Bristol Holocaust Memorial Day is proud to support the Forced Walk honouring Esther. For more information about Bristol HMD, please click here.


Michael Douglas on rise of antisemitism in Europe

Three reasons are outlined  by the Hollywood actor and UN ‘Messenger of Peace:’

“In my opinion there are three reasons anti-Semitism is appearing now with renewed vigilance.

The first is that historically, it always grows more virulent whenever and wherever the economy is bad. In a time when income disparity is growing, when hundreds of millions of people live in abject poverty, some find Jews to be a convenient scapegoat rather than looking at the real source of their problems.”

In other words, times of austerity bring a need for people who are suffering and struggling to look for someone else to blame. (Does human nature really fall that low every time?)

“A second root cause of anti-Semitism derives from an irrational and misplaced hatred of Israel. Far too many people see Israel as an apartheid state and blame the people of an entire religion for what, in truth, are internal national-policy decisions. Does anyone really believe that the innocent victims in that kosher shop in Paris and at that bar mitzvah in Denmark had anything to do with Israeli-Palestinian policies or the building of settlements 2,000 miles away?”

In other words, people import the conflict from Israel-Palestine into their cities in Europe due to… perhaps a sense of outrage at perceived victimhood of Palestinians. We should ask ourselves, what moral outrage happens in Europe about Nigeria, China, Darfur, Somalia, Dominican Republic? In any case, the dislike of Israeli politicians transforms into hate crimes against the local Jewish population who had absolutely nothing to do with it, other than perhaps sharing the same religious heritage or culture.

“The third reason is simple demographics. Europe is now home to 25 million to 30 million Muslims, twice the world’s entire Jewish population. Within any religious community that large, there will always be an extremist fringe, people who are radicalized and driven with hatred, while rejecting what all religions need to preach — respect, tolerance and love. We’re now seeing the amplified effects of that small, radicalized element. With the Internet, its virus of hatred can now speed from nation to nation, helping fuel Europe’s new epidemic of anti-Semitism.It is time for each of us to speak up against this hate.”

I disagree. Just because a group is in a small minority (Jews) does not mean it will be hated. And just because a group is large does not necessarily mean than it must give rise to an extremist fringe…

What do you see in his words?


Gandhi’s letter to Hitler in 1939

This week the Prime Minister David Cameron and Indian dignitaries unveil a statue of M.K Gandhi in London.

This is apparently the letter sent by Gandhi to try to avert war at a time when Hitler was ambitiously pushing into Eastern Europe: 

According to the MKGandhi website “the diametrically opposite ideologies adopted by both the leaders prompted Gandhi to write to Hitler to dissuade him from a bloody campaign against humanity.”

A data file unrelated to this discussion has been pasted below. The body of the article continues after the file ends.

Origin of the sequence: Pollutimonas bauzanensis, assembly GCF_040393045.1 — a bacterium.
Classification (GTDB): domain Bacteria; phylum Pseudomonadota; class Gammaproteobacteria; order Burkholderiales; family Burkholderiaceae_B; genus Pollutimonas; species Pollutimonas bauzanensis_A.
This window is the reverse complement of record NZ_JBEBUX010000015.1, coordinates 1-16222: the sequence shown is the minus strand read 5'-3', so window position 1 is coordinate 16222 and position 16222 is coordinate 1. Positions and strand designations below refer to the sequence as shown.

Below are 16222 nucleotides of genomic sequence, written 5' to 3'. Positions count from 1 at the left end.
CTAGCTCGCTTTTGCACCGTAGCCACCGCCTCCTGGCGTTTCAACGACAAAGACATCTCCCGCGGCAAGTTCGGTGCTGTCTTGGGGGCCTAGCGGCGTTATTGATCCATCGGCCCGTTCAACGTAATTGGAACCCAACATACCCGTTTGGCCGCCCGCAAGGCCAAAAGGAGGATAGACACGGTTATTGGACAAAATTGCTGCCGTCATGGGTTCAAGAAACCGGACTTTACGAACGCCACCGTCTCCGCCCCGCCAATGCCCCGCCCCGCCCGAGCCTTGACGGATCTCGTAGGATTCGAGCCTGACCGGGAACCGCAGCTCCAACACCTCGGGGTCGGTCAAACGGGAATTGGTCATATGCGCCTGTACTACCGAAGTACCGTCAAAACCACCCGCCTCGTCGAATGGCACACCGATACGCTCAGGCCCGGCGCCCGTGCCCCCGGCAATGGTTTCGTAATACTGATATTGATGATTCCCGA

The above first letter was written on July 23, 1939 before the invasion of Poland and the start of World War II, while the second was written on Christmas eve in 1940.

Addressing him as ‘Dear Friend’, Gandhi wrote “Must you pay that price for an object however worthy it may appear to you to be? Will you listen to the appeal of one who has deliberately shunned the method of war not without considerable success?”

The second letter in December 1940, 17 months later, shows Gandhi clearly stating how appalled he is at Hitler’s conduct while not yet being willing to agree with Hitler’s critics that he is a ‘monster.’  Here is an excerpt:

“We have no doubt about your bravery or devotion to your fatherland, nor do we believe that you are the monster described by your opponents. But your own writings and pronouncements and those of your friends and admirers leave no room for doubt that many of your acts are monstrous and unbecoming of human dignity, especially in the estimation of men like me who believe in universal friendliness. Such are your humiliation of Czechoslovakia, the rape of Poland and the swallowing of Denmark. I am aware that your view of life regards such spoliations as virtuous acts. But we have been taught from childhood to regard them as acts degrading humanity. Hence we cannot possibly wish success to your arms.”

to see the full two letters as well as description of the film, ‘Gandhi to Hitler,’ see


Second Generation survivors’ stories from HMD 2015

I’m excited to be able to share with you these moments from our civic commemoration as audio files.

Zuzana Crouch of the Second Generation group speaking about her family’s wartime experiences in Czechoslovakia

Eva Fielding-Jackson recounting her parents’ stories of surviival from Auschwitz and other concentration camps including Belsen, where her father Samuel Feldman was still registered as of July 1947, in part because as a deaf man he had not understood that the war had ended.


international day of prayer and awareness against human trafficking